Le Monde diplomatique on Tue, 11 Mar 2003 18:47:46 +0100 (CET)

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<nettime> [IRAQ] The US war on Iraq

                    Le Monde diplomatique

                        A special focus


                      The US war on Iraq


    Nothing seems capable of halting the American juggernaut. Now
    in March 250,000 US soldiers, along with a few British
    units, are gathered in the Gulf ready for the assault on
    Baghdad. Soon after 11 September 2001 the Bush
    administration decided that one component of their strategy
    would be to overthrow Saddam Hussein. Men as high-placed as
    Richard Cheney, Donald Rumsfeld or Paul Wolfowitz had long
    advocated such action, but George W Bush's questionable
    election made it difficult to realise that objective. With
    11 September it became feasible. From then on Washington's
    ruling view of the world was stark: "Anyone who is not with
    us is with the terrorists" Bush proclaimed. The September
    2002 document entitled The National Security Strategy of the
    United States, which for the first time included the notion
    of preventive war, confirmed the new orientation of the
    hyperpower, which was convinced that its own interests were
    henceforth synonymous with justice. (see documents in Part One:
    United States strategy).

    This strategy was not a response to 11 September. It was
    formulated in a document dating from September 2000, signed
    by influential members of the current administration before
    they took office, which claimed that terrorism had replaced
    Nazism and communism as the new enemy of the United States.
    But terrorism is not an ideology, nor is it a strategic
    threat, since it does not originate from any state. It is a
    useful bogeyman, adaptable to many situations and used to
    discredit one's enemies. Especially when it can be
    associated, in a triangle of evil, with weapons of mass
    destruction and so-called "rogue states" (see documents in Part
    Two: The threat of terrorism).

    President Bush has warned that the "war on terrorism" will
    be a long one. It began with the Afghan campaign and the
    overthrow of the Taliban. It continued with the outlawing of
    hundreds of organisations and individuals, on criteria that
    are vague at best, corresponding more to American fantasies
    than to any serious definition of the terrorist phenomenon -
    if such a definition were possible. This war has also helped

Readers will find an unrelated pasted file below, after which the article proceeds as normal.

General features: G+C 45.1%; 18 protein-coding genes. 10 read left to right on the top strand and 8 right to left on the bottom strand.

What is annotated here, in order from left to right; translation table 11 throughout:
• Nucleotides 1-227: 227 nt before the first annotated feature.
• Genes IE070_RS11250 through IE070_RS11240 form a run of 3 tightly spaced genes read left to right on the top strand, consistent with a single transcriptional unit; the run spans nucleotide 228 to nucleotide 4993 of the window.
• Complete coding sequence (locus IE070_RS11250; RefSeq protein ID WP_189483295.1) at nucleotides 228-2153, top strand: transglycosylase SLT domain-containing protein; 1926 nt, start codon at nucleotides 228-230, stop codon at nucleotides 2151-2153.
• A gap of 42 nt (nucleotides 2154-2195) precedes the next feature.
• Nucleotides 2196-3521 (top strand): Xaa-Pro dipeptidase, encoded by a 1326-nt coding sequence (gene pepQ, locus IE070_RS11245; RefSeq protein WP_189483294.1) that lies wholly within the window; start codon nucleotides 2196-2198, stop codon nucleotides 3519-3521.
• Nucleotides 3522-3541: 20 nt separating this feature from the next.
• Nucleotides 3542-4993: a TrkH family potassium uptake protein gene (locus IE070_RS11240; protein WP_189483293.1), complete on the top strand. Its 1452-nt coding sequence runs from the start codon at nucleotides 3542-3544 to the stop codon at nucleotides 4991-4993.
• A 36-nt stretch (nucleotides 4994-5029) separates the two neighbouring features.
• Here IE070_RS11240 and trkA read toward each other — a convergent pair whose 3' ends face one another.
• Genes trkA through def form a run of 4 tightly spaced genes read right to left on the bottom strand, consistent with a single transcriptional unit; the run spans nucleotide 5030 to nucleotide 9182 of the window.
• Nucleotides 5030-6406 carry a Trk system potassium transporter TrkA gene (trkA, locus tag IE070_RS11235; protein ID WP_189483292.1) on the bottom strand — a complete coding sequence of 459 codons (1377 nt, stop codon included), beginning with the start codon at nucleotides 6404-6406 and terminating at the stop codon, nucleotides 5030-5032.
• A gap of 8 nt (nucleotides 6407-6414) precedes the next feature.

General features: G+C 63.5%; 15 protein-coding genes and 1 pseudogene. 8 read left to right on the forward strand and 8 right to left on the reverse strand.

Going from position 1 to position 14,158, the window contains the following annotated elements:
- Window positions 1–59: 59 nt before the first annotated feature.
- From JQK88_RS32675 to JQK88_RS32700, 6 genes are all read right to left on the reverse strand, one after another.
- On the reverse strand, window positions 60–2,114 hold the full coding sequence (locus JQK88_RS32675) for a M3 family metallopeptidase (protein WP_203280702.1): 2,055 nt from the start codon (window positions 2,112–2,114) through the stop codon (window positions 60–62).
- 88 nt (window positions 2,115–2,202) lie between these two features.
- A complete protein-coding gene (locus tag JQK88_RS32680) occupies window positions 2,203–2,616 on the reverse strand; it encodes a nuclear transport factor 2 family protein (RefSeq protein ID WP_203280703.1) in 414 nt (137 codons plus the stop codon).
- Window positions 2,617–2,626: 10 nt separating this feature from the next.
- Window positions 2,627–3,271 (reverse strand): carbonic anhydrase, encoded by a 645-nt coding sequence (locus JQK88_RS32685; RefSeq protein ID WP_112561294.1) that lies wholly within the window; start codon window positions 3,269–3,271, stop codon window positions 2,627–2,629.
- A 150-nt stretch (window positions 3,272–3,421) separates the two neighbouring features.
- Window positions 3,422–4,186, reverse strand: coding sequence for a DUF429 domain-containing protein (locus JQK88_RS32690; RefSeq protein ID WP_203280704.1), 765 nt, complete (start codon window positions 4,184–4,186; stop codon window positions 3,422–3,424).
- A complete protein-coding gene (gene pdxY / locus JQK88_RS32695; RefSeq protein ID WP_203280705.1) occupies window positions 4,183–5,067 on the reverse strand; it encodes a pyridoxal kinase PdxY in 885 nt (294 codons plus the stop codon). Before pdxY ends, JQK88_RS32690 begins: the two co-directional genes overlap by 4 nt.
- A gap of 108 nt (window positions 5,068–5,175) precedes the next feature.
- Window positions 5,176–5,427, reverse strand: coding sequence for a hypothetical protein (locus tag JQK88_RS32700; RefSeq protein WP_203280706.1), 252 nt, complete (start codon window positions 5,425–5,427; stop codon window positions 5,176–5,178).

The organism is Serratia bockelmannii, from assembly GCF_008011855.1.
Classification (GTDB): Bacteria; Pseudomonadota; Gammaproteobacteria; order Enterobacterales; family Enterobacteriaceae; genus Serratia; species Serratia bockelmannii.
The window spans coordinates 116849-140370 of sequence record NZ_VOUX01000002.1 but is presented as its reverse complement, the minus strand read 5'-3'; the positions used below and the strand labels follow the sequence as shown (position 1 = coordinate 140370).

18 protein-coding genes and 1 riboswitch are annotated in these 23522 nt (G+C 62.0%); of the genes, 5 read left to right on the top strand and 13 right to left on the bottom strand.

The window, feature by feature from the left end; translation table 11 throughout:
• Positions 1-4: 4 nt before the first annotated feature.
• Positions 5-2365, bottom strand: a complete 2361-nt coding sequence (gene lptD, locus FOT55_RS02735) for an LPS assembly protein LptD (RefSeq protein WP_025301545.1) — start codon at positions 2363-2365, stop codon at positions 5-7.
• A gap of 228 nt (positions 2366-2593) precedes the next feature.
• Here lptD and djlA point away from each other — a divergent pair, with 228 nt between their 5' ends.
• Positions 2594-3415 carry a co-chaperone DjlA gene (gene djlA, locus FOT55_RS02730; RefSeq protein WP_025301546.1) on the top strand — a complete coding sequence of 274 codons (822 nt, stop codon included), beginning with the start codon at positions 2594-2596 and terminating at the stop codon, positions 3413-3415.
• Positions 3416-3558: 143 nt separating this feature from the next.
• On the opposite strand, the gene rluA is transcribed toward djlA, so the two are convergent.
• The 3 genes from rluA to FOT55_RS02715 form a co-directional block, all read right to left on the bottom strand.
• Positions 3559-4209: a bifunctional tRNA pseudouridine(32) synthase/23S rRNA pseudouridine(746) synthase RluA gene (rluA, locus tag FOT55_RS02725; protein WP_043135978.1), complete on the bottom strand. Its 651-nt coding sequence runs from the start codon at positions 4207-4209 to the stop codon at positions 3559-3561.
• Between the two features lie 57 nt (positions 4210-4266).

a number of governments to justify their own repressive
    policies: Russia in Chechnya, Israel in Palestine, India in
    Kashmir, etc. In the countries of the North, an offensive is
    mounting against an "enemy within", often identified with
    Muslim immigrants, or radical protestors (see documents in
    Third Part: The war against terrorism).

    The United States decided on its attack on Saddam Hussein'
    regime in order to destroy the weapons of mass destruction
    held by Iraq. And yet, on this question, no evidence has
    been offered, and certainly no proof that Iraq is such a
    threat to world peace and security that war is unavoidable.
    Washington's duplicity is obvious when we compare the US
    attitude towards North Korea. The proliferation of weapons
    of mass destruction is a very real problem, but it requires
    a multilateral solution, through the enforcement of existing
    treaties and stricter rules, especially on exports of
    sensitive material. The United States, France, Great Britain
    and Germany have much to answer for regarding Saddam's
    armaments programme in the 1980s (See documents in Part Four:
    Weapons of Mass Destruction).

    The first victim of the war will be the Iraqi people,
    already suffering from a bloodthirsty dictatorship and
    criminal sanctions. Responsible for two wars - against Iran,
    then against Kuwait - the Baghdad regime has been subject to
    strict controls since 1991. The United Nations inspectors
    were able greatly to reduce its capacity to inflict harm,
    but this was accompanied by an embargo of unprecedented
    severity. United Nations experts predict that another war
    inflicted on a country whose population has reached the
    limits of its endurance will bring about hundreds of
    thousands of deaths. And the vision of a pacified and
    democratic Iraq arising from the ruins of Saddam's
    dictatorship, is a pipedream - or rather a piece of
    propaganda - without any relation to reality (see documents
    in Part Five: Toppling Saddam).

    There are questions, too, about the broader consequences of
    a new war on the situation in the Middle East, especially
    the confrontation between Israelis and Palestinians (see
    documents in Part Six: War in the heart of the Middle East)

    This focus feature was prepared by Alain Gresh, Maria
    Ierardi, Olivier Pironet and Philippe Rivière

    We welcome your questions and comments, which should be
    adressed to

    >  US strategy

    >  The threat of terrorism

        / United Nations documents on terrorism / "Rogue

    >  The war against terrorism

        / The US intervention in Afghanistan / Al-Qaida /
        The "anti-terrorist" offensive against civil liberties

    >  Weapons of Mass Destruction (WMD)

    >  Toppling Saddam

        / A computerised war / Military intervention and
        oil-related issues / UN Inspections: a painstaking
        mission / War and post-war scenarios / Iraq in the
        run-up to a military strike

    >  War in the heart of the Middle East

               See the French version:

               L'empire contre l'Irak

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